Agri dep’t says meat, hog industries will have their say in final MAV policy

THE MEAT and hog industries can still influence the final form of a policy governing pork imports when the Department of Agriculture consults them on a proposal to expand the import quota, officials said.

“We will go through the same process in considering the proposal of NEDA, as per Secretary William D. Dar,” Assistant Secretary Noel O. Reyes said in a text message. “That entails consultations with industry stakeholders.”

The National Economic and Development Authority (NEDA) proposed to extend an expanded pork import quota — known as the Minimum Access Volume (MAV) — to next year, due to rising pork prices.

The government had temporarily expanded the pork MAV in May via Executive Order (EO) 133, citing inflation pressures due to the hog shortage resulting from the African Swine Fever (ASF) outbreak.

The EO expanded the MAV quota to 254,210 metric tons (MT) from 54,210 MT.

Industry representatives said rather than increasing imports, the government needs to focus on supporting producers to ensure adequate supply.

“We strongly oppose the plan to extend the MAV plus,” Pork Producers Federation of the Philippines President Rolando E. Tambago said in an e-mail.

“It is already very clear that the twin EOs 133 and 134 did not address its intention to reduce pork retail prices since their implementation. In fact, they did not (result in) tangible benefits to consumers, supposedly via low retail pork price, it’s only the importers and traders who gained from it,” he added.

While EO 133 expanded the MAV quota, EO 134, another measure intended to expand supply and keep prices under control, lowered tariff rates for fresh, frozen, or chilled pork imports.

Meat price inflation was 10.7% year on year and 2.4% month on month in November, according to the Philippine Statistics Authority.

Month on month, November retail prices for bone-in pork rose by P2.30 to P54.00 at a number of regional trading centers.

“It’s already eight months into the EO. If you look at the justification (that) this will lower the prices of pork, hindi nangyari obviously (it obviously did not happen),” Jayson H. Cainglet, executive director of Samahang Industriya ng Agrikultura (SINAG) said in a phone interview. “They’ve lost almost 4 billion in revenue (from foregone tariffs) … Sa side mismo ng government, may pag-admit na may revenue loss (the government is itself admitting that it has lost revenue),” he added.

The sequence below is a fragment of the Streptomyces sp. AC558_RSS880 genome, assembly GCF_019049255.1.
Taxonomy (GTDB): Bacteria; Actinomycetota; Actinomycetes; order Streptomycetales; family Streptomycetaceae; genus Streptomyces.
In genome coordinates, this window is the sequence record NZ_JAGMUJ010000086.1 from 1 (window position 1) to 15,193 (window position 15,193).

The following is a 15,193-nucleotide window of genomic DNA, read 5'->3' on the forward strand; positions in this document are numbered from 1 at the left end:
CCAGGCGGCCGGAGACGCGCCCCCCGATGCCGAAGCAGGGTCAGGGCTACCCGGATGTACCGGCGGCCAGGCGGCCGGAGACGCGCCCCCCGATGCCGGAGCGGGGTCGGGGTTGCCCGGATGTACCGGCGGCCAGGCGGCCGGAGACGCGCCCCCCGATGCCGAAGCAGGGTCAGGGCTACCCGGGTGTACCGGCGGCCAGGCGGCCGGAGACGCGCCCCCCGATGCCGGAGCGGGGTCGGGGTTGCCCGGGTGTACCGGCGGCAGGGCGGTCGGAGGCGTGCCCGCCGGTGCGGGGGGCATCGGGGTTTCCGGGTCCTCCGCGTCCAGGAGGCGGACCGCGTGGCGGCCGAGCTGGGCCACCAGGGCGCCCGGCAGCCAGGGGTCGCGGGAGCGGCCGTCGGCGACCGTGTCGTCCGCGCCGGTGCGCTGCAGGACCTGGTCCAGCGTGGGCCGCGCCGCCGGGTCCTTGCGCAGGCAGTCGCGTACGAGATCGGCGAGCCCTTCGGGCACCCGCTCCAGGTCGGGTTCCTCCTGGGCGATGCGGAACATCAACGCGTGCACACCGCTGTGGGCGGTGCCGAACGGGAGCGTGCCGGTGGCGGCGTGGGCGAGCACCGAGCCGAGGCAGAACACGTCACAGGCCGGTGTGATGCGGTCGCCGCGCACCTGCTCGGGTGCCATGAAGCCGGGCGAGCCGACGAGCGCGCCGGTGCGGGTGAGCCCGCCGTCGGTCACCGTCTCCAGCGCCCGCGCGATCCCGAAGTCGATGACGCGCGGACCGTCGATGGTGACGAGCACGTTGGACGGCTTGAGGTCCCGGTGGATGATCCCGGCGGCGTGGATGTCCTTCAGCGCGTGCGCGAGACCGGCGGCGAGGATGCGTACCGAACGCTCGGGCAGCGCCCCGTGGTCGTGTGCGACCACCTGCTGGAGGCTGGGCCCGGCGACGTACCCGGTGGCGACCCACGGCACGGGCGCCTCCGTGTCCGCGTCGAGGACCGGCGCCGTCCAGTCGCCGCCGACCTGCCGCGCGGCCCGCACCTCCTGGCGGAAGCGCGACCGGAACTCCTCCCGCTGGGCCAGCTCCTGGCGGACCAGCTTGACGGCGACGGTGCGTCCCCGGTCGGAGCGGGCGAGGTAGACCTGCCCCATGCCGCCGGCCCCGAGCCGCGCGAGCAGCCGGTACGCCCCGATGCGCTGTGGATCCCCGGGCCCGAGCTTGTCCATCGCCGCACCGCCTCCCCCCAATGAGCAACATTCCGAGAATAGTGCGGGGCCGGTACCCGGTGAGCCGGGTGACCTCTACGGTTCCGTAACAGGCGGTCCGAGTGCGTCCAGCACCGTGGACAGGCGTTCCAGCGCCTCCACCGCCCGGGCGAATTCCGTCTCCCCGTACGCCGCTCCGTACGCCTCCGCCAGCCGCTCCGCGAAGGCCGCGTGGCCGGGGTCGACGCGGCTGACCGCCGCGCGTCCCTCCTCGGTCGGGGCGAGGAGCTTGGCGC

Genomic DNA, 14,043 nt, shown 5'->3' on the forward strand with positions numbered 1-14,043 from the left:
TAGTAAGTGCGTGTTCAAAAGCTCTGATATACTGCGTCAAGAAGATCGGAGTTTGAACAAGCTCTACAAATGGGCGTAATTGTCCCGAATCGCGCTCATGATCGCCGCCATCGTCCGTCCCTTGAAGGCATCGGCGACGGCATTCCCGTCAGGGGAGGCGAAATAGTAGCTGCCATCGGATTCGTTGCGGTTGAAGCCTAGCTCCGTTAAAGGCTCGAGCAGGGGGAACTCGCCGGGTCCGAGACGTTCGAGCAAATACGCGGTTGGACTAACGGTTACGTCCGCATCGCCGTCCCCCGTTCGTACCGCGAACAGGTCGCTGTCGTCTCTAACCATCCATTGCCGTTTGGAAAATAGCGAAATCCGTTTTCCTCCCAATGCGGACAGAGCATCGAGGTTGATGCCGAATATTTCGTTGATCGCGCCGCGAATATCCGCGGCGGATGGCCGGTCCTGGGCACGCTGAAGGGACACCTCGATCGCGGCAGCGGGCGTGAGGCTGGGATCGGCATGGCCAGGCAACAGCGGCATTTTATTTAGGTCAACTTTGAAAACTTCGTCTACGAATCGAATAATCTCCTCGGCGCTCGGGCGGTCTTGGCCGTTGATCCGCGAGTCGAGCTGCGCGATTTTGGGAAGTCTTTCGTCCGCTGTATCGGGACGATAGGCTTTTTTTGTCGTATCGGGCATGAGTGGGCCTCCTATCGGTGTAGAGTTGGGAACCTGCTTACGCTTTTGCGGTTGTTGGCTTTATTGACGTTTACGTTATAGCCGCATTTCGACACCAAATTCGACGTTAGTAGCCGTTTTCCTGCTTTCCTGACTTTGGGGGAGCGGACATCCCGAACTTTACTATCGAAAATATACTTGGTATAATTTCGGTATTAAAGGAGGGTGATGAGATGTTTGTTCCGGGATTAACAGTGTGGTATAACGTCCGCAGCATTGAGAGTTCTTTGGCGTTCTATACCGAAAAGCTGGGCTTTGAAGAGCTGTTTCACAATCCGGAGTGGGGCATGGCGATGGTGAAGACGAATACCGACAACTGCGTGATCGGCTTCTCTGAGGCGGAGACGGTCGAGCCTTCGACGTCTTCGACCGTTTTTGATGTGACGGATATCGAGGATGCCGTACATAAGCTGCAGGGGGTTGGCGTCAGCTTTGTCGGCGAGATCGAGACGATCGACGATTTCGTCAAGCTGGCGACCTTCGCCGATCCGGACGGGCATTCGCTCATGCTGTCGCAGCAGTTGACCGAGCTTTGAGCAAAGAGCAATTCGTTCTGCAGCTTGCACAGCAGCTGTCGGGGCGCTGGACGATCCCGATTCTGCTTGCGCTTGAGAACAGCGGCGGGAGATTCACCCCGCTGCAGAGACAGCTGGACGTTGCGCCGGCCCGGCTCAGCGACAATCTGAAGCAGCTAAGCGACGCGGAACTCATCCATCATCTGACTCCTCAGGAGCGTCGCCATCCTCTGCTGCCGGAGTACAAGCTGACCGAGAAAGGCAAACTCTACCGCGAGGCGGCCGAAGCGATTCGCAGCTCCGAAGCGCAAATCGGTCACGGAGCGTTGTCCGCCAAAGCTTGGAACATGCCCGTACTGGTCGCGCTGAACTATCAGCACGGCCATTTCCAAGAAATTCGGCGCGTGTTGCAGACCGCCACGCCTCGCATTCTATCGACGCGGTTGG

Foregone revenue was estimated at P3.67 billion between April 9 and Dec. 10 due to the lower pork tariffs, according to customs data.

Mr. Tambago said that if the government wants to address high pork retail prices, “the sustainable way of doing it is to ramp up local pork production. Importation is not a viable solution to the problem.”

The agricultural trade deficit in October was driven by import growth of 15.8% to $4.16 billion. The value of meat and edible meat offal imports accounted for 11.6% of overall agricultural imports, from 7.4% a year earlier. 

“The industry is actually very capable of resolving the supply gap to satisfy the demand if only the government would give us that window of confidence through a long-term policy that favors local producers,” Mr. Tambago said.

“Take a look at the (National Meat Inspection Service) weekly (report) on cold storage warehouses in Regions III, IV-A, and the National Capital Region (NCR),” he said. “Why is the retail pork price in those areas still high? This means Filipino consumers still prefer to consume Pinoy pork. Note that those are only the areas where there is a huge supply gap due to effects of ASF.”

In the first week of December, the NMIS estimated that frozen pork in accredited cold storage facilities in Region IV-A amounted to 603.29 MT, including imports of 21,292.74 MT. In the NCR the equivalent amounts were 340.91 MT and 25,611.25 MT, respectively, while in Region III the totals were 313.69 MT and 22,549.97 MT.

Mr. Cainglet said the problem with pork is mainly on the demand side because of weakened consumer purchasing power and follow-on weakness in the institutional users of meat, like restaurants, which are reluctant to place large orders because dining out is still limited.

Mr. Cainglet said that the government should also look for ways to subsidize feed, as input costs continue to rise.

Tumataas ang cost of production because tumaas ang presyo ng langis. Ang feeds, isang byproduct ng oil ’yan, at 50% ng cost of production ng livestock nasa feeds.” (The cost of production keeps getting higher because the price of oil is rising. Pig feed is a byproduct of oil, and 50% of the cost of production for livestock is spent on feed.)

Mr. Tambago urged the government to reconsider the extension and redirect funds to investing in the sector.

“If by default the policy of the government is always favoring importation, then the confidence of the industry to re-invest to increase production will be very low,” he said.

“By importing or lowering tariffs, you’re subsidizing foreign hog raisers,” Mr. Cainglet said. “Baliktad mo naman ’yung priority mo. The government’s priorities need to be reversed) Don’t incentivize importers.” — Luisa Maria Jacinta C. Jocson